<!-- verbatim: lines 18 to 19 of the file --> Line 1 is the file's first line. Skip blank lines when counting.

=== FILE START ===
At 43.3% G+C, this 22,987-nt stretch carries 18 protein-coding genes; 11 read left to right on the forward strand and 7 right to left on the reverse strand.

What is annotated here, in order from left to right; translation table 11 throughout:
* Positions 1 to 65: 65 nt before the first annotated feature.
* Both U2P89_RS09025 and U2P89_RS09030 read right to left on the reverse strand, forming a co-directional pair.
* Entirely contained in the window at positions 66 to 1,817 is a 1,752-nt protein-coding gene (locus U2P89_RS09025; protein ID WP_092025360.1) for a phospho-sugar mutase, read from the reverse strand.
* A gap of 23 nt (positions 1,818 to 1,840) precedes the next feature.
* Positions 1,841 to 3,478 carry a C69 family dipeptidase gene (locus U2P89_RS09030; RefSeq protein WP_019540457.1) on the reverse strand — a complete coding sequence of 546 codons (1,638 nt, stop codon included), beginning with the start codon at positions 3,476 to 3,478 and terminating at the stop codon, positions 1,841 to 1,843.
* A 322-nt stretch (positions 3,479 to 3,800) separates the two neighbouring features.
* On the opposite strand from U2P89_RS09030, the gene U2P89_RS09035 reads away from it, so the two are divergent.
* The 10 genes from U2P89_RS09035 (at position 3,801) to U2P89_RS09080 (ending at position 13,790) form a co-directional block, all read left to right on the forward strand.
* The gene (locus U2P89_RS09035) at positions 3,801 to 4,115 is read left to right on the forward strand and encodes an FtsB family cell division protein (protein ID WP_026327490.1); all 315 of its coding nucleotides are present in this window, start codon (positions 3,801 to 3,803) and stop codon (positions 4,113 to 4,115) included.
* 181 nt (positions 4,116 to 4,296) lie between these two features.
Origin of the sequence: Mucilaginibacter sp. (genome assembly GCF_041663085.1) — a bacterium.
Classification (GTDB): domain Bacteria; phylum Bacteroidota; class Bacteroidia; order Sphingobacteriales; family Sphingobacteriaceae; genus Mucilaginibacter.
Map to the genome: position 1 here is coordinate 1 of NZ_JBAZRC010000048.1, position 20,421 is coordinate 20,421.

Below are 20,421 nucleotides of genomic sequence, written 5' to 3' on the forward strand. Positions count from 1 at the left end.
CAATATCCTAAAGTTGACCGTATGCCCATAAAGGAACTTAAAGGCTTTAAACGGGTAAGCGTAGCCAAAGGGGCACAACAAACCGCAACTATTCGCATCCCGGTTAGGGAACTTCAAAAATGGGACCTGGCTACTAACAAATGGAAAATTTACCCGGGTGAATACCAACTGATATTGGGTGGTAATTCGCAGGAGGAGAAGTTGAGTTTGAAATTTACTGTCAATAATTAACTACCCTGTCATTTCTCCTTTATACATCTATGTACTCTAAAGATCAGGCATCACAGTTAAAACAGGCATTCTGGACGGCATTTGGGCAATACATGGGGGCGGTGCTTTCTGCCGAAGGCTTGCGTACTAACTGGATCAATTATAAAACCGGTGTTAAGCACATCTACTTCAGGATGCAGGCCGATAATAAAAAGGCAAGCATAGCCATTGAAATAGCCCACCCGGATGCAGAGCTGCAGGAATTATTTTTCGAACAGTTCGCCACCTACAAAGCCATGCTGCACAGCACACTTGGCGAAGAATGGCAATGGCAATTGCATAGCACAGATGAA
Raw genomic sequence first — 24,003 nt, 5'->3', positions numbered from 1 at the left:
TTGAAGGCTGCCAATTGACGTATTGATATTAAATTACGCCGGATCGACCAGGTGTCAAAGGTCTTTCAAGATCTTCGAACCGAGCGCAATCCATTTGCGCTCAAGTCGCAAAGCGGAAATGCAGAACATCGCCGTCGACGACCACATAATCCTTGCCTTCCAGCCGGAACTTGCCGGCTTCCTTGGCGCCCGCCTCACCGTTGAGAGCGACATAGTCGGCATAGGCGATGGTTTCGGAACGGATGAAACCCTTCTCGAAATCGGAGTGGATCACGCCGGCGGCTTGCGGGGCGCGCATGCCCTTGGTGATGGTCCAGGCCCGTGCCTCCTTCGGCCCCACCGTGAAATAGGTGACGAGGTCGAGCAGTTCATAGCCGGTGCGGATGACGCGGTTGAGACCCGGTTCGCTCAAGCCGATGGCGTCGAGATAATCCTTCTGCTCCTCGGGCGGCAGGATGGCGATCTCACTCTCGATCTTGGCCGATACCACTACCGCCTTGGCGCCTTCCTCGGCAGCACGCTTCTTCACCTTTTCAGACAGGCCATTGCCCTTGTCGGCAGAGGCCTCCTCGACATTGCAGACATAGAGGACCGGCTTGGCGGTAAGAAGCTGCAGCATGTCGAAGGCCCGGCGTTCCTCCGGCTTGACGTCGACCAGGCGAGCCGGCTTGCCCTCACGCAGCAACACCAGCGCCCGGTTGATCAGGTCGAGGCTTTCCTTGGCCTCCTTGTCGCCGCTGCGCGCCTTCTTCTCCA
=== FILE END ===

Raw genomic sequence first — 24,003 nt, 5'->3', positions numbered from 1 at the left:
TTGAAGGCTGCCAATTGACGTATTGATATTAAATTACGCCGGATCGACCAGGTGTCAAAGGTCTTTCAAGATCTTCGAACCGAGCGCAATCCATTTGCGCTCAAGTCGCAAAGCGGAAATGCAGAACATCGCCGTCGACGACCACATAATCCTTGCCTTCCAGCCGGAACTTGCCGGCTTCCTTGGCGCCCGCCTCACCGTTGAGAGCGACATAGTCGGCATAGGCGATGGTTTCGGAACGGATGAAACCCTTCTCGAAATCGGAGTGGATCACGCCGGCGGCTTGCGGGGCGCGCATGCCCTTGGTGATGGTCCAGGCCCGTGCCTCCTTCGGCCCCACCGTGAAATAGGTGACGAGGTCGAGCAGTTCATAGCCGGTGCGGATGACGCGGTTGAGACCCGGTTCGCTCAAGCCGATGGCGTCGAGATAATCCTTCTGCTCCTCGGGCGGCAGGATGGCGATCTCACTCTCGATCTTGGCCGATACCACTACCGCCTTGGCGCCTTCCTCGGCAGCACGCTTCTTCACCTTTTCAGACAGGCCATTGCCCTTGTCGGCAGAGGCCTCCTCGACATTGCAGACATAGAGGACCGGCTTGGCGGTAAGAAGCTGCAGCATGTCGAAGGCCCGGCGTTCCTCCGGCTTGACGTCGACCAGGCGAGCCGGCTTGCCCTCACGCAGCAACACCAGCGCCCGGTTGATCAGGTCGAGGCTTTCCTTGGCCTCCTTGTCGCCGCTGCGCGCCTTCTTCTCCA